Tyson Adams

Putting the 'ill' back in thriller

The Snowflake Method

The Snowflake Method always makes my think of Tyler Durden.

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After sinking my teeth into writing workshops at the Perth Writers’ Festival, I have come to realise that there are some fantastic methods for encouraging ideas and story/character development. The thing is, though, you kinda pick up these methods up as you do battle with words. It is great to have these methods on hand, but some methods, like the aforementioned Snowflake Method, really do distract from putting one word after the next. You see, whilst the Snowflake Method may be great for getting to know your characters and your plot (really, really, really) well  and “growing a plot naturally”, it seems specifically designed to bore you to death. To put it simply, you have to finish a project, which means writing and not sitting around contemplating your navel.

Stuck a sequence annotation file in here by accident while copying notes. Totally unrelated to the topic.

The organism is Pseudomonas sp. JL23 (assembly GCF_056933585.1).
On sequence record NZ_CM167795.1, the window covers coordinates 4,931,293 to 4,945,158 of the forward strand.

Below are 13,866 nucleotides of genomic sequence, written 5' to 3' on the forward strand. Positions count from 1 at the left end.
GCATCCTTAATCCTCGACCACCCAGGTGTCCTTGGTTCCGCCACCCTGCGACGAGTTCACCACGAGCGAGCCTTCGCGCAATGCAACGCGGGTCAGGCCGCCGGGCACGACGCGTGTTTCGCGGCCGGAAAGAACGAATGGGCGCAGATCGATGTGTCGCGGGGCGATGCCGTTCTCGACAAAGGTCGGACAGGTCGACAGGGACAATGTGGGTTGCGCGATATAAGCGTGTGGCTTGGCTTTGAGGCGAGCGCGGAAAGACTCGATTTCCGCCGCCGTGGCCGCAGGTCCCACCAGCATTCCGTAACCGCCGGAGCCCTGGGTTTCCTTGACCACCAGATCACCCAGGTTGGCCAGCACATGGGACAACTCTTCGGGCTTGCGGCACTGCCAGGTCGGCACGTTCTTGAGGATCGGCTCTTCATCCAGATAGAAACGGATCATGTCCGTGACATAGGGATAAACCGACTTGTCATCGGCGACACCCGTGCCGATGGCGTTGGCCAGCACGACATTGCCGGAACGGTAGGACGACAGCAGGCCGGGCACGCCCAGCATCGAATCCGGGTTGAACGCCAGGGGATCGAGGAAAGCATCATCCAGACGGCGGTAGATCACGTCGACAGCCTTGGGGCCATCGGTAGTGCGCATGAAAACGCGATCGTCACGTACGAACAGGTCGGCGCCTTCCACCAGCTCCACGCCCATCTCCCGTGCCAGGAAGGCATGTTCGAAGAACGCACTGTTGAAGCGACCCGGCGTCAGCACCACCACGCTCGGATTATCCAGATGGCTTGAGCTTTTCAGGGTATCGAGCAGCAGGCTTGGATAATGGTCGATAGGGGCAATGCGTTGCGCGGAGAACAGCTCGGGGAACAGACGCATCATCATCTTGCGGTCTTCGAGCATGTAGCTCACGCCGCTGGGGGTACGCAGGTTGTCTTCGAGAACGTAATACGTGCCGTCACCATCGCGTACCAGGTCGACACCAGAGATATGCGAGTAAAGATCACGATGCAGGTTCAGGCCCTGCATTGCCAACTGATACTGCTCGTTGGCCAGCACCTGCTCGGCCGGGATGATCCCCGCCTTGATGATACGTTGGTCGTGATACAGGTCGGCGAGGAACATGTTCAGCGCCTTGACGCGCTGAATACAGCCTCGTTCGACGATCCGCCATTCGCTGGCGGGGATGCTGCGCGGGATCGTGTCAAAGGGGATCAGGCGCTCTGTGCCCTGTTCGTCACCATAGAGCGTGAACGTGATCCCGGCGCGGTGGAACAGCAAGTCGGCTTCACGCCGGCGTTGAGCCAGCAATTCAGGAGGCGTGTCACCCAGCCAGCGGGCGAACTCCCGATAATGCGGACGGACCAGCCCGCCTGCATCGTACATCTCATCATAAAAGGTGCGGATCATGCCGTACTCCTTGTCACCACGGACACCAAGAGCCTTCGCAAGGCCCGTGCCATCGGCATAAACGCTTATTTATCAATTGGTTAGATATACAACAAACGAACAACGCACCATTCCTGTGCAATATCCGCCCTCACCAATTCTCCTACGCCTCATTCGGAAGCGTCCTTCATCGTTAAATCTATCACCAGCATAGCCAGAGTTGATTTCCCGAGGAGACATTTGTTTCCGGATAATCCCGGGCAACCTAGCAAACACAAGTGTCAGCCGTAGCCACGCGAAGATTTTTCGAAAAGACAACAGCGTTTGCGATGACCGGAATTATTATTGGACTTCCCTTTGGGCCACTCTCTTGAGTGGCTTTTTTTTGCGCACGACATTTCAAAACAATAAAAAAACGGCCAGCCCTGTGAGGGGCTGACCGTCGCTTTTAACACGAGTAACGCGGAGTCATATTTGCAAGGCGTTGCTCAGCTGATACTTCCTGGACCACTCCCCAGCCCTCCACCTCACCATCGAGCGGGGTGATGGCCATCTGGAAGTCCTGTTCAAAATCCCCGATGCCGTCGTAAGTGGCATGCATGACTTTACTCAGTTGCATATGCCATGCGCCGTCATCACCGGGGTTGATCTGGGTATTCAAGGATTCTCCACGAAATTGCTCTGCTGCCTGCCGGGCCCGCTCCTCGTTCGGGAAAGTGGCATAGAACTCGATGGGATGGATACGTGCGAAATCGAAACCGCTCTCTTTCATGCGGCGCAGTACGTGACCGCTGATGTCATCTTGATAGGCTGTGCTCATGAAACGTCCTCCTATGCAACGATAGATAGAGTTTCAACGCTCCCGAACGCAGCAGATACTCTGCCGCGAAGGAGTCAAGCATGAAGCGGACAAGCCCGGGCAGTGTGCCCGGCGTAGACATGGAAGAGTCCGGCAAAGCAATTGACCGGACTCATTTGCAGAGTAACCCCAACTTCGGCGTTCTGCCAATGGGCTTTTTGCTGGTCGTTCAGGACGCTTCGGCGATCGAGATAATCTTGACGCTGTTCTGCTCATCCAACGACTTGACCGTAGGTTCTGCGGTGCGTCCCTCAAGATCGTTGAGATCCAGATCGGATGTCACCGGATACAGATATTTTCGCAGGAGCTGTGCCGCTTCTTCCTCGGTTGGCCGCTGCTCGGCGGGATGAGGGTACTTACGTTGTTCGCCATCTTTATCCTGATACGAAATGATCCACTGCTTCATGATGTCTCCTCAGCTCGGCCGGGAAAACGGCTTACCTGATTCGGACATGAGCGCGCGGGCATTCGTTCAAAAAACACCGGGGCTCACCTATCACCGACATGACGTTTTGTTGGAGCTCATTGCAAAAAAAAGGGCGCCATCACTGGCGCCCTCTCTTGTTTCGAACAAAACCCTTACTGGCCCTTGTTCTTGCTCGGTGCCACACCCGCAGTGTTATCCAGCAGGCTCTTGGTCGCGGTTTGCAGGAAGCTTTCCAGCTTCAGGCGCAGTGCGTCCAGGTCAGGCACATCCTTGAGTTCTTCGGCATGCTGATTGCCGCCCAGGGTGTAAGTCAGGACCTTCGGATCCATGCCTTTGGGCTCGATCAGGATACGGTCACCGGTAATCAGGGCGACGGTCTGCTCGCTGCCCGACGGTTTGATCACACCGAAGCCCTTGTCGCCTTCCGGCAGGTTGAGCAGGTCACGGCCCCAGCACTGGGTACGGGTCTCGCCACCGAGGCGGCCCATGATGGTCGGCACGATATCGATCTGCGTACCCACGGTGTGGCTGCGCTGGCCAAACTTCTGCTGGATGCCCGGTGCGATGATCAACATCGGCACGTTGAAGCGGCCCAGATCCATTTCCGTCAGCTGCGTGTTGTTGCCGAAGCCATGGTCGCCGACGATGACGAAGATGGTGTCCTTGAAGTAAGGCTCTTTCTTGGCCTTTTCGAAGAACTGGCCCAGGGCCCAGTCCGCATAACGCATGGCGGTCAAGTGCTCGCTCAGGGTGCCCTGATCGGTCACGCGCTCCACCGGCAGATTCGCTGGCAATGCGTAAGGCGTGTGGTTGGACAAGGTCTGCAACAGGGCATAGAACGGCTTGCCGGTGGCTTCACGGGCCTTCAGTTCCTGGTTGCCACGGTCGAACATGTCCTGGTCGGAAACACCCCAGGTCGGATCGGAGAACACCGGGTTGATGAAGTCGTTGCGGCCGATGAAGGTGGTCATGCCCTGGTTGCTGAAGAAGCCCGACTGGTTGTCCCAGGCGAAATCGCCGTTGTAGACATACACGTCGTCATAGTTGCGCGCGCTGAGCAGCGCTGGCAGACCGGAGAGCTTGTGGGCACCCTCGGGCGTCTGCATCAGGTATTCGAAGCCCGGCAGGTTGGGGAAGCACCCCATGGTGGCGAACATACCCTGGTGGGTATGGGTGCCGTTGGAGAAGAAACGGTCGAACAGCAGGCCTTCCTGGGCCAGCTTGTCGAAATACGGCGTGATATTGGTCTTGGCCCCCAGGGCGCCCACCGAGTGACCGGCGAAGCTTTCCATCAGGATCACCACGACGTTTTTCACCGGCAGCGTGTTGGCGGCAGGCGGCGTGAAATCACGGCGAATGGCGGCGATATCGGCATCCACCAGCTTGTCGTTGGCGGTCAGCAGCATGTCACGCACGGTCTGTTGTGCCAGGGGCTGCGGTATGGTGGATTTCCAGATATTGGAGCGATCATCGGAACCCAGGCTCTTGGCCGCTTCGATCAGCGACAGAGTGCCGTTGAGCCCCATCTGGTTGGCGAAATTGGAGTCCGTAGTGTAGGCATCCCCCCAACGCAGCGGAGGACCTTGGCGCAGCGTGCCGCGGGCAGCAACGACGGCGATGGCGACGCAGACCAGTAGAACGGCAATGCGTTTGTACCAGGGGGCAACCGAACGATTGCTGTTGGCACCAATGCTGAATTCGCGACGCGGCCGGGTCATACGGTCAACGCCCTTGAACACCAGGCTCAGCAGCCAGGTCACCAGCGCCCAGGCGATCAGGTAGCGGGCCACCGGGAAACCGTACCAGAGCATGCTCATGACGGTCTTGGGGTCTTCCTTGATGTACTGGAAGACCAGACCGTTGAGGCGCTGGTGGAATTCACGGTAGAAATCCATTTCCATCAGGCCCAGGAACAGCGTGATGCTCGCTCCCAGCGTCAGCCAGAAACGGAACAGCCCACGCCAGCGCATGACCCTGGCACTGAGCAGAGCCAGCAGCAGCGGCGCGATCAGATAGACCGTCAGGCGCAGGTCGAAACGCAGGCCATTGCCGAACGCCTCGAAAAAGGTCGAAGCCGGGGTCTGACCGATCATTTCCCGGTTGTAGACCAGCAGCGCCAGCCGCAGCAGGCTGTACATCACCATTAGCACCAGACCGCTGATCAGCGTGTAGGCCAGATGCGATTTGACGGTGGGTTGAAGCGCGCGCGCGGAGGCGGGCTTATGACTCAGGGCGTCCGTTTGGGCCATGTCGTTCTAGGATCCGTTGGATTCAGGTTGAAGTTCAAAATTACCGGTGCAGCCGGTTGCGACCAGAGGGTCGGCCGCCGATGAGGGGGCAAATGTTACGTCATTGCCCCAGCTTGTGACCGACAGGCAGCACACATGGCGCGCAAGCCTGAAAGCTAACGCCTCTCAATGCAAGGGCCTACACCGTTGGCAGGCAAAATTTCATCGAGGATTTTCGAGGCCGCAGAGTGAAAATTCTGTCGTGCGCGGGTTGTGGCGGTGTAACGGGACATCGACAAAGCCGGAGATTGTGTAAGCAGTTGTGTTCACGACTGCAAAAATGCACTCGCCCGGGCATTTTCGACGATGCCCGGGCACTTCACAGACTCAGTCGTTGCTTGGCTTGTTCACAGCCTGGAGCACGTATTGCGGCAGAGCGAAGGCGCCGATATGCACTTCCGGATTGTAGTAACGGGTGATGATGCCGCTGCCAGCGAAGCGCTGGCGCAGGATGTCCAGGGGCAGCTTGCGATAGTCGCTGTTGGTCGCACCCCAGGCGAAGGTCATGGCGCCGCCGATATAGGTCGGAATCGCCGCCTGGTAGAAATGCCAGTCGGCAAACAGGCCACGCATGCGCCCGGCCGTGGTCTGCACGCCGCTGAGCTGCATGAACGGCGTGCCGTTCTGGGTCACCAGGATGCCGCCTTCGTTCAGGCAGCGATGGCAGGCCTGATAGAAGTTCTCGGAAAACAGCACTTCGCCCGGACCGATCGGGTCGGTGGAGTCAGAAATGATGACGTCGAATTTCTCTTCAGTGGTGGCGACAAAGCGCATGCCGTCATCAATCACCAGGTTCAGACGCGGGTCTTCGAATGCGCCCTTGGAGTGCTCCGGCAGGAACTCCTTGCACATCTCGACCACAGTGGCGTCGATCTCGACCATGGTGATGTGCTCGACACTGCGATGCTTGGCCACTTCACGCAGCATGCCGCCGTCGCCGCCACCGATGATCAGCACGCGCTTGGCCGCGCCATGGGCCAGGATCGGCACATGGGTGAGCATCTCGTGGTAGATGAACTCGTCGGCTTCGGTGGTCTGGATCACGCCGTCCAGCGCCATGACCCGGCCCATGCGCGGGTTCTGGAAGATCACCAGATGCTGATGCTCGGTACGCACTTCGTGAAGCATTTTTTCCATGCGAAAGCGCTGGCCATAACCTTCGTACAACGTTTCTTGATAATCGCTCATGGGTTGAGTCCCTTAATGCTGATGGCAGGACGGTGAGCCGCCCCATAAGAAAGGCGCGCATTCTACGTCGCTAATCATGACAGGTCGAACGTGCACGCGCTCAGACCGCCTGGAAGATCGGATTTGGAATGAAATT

So a writing method is only as good as the amount of writing projects it helps you finish. Just a thought: what are yours?

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2 thoughts on “The Snowflake Method

  1. I always find it easiest not to over think things until the second draft. First one flows organically – with some direction from a brief outline – but second draft is all about characters and tightening plot . . . I agree that a lot of “methods” can be a bore.

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